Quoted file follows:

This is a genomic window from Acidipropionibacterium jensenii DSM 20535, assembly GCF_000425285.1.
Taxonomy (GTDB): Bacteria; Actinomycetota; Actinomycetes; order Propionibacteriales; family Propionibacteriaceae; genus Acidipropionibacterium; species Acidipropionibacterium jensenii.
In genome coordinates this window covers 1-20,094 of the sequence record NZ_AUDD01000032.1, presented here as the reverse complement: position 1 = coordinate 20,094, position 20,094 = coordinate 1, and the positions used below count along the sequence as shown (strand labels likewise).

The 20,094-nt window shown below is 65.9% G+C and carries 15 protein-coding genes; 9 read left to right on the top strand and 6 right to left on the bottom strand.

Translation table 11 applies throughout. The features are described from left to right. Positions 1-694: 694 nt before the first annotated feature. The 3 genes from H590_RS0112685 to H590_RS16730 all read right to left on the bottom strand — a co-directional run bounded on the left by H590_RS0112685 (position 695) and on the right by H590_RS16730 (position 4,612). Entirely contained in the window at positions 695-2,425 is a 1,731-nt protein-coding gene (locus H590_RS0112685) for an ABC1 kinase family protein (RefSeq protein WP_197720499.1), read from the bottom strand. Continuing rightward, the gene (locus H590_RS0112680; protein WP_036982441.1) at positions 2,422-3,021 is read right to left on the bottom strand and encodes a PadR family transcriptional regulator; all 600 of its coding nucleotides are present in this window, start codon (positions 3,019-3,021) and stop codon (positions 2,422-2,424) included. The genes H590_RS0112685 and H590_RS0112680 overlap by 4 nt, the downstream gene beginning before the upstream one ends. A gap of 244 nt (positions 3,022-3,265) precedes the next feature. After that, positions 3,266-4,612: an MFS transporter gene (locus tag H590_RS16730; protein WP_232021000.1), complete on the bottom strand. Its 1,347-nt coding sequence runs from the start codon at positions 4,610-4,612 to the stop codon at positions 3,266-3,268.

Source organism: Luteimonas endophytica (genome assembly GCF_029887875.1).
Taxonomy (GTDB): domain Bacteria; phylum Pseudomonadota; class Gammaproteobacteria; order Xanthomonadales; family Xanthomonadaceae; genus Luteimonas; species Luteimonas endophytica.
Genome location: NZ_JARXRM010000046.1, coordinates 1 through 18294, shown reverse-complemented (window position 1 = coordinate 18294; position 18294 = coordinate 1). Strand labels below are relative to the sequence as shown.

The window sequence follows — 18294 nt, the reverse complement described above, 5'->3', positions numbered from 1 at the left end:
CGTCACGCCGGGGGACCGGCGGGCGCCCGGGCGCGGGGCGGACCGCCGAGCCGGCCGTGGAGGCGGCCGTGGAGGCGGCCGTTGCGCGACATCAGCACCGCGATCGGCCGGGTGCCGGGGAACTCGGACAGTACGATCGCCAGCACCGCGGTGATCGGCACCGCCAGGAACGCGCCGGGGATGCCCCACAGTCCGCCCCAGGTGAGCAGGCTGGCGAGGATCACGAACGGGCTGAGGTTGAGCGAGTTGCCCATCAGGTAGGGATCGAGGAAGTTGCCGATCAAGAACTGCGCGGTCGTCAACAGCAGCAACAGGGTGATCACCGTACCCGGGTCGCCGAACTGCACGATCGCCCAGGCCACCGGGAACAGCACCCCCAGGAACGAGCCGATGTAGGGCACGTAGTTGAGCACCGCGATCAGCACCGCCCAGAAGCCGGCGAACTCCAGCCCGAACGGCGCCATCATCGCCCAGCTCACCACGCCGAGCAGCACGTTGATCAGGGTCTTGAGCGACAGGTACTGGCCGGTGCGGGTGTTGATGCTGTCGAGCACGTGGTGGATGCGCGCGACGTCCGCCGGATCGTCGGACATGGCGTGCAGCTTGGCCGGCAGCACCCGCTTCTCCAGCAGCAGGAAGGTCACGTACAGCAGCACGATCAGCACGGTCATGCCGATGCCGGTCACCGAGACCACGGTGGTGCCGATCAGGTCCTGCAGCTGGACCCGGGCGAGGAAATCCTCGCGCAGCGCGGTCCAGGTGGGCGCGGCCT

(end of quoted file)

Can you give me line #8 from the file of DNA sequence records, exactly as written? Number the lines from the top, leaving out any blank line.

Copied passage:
Genome location: NZ_JARXRM010000046.1, coordinates 1 through 18294, shown reverse-complemented (window position 1 = coordinate 18294; position 18294 = coordinate 1). Strand labels below are relative to the sequence as shown.